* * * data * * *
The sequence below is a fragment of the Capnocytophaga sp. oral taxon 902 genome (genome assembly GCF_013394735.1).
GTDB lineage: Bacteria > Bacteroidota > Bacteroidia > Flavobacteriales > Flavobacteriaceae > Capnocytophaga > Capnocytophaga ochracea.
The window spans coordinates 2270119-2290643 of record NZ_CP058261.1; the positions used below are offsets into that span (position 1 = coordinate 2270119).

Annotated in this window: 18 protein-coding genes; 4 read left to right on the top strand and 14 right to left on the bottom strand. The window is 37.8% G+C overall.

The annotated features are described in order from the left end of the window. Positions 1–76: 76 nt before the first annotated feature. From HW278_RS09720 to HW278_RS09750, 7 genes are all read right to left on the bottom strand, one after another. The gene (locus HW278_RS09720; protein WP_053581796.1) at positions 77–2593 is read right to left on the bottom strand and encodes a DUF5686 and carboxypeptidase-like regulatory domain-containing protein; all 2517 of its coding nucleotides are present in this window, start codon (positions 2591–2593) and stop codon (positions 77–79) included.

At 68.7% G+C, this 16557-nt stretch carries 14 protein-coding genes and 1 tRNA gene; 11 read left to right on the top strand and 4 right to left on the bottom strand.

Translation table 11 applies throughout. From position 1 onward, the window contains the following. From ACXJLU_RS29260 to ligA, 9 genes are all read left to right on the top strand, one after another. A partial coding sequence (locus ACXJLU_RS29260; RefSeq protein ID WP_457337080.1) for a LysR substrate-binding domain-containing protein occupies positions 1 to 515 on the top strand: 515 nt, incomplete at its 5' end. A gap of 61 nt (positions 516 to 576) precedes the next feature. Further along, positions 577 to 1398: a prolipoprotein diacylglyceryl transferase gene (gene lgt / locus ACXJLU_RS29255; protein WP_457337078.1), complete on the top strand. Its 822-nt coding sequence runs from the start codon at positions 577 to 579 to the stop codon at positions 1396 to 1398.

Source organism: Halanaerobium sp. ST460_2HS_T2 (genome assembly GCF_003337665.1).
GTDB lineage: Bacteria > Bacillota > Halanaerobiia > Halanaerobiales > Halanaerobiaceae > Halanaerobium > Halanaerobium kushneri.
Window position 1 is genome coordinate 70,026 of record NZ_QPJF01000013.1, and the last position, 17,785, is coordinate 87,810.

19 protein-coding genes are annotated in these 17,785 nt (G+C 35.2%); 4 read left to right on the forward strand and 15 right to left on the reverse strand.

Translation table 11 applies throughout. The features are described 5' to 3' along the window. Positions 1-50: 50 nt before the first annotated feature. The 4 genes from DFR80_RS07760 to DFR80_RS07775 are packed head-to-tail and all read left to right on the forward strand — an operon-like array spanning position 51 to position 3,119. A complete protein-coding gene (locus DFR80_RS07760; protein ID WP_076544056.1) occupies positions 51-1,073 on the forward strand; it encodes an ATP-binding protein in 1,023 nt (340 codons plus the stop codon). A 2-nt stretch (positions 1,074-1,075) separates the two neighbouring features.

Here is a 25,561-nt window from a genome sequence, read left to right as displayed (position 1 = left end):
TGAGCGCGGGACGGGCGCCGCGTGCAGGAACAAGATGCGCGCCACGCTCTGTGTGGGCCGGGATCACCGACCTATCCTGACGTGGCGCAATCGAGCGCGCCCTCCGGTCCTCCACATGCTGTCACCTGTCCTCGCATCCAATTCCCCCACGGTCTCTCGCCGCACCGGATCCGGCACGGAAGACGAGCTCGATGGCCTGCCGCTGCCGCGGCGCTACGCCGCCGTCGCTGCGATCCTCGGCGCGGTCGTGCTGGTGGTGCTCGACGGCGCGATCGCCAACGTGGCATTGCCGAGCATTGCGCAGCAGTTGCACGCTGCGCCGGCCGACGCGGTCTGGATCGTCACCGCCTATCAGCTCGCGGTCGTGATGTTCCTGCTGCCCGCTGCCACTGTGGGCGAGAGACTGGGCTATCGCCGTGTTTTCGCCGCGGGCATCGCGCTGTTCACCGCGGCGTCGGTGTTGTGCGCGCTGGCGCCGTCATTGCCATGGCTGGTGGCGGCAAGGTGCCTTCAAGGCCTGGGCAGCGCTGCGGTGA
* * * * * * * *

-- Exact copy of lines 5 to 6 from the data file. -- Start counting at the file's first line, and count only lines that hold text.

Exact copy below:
The annotated features are described in order from the left end of the window. Positions 1–76: 76 nt before the first annotated feature. From HW278_RS09720 to HW278_RS09750, 7 genes are all read right to left on the bottom strand, one after another. The gene (locus HW278_RS09720; protein WP_053581796.1) at positions 77–2593 is read right to left on the bottom strand and encodes a DUF5686 and carboxypeptidase-like regulatory domain-containing protein; all 2517 of its coding nucleotides are present in this window, start codon (positions 2591–2593) and stop codon (positions 77–79) included.

At 68.7% G+C, this 16557-nt stretch carries 14 protein-coding genes and 1 tRNA gene; 11 read left to right on the top strand and 4 right to left on the bottom strand.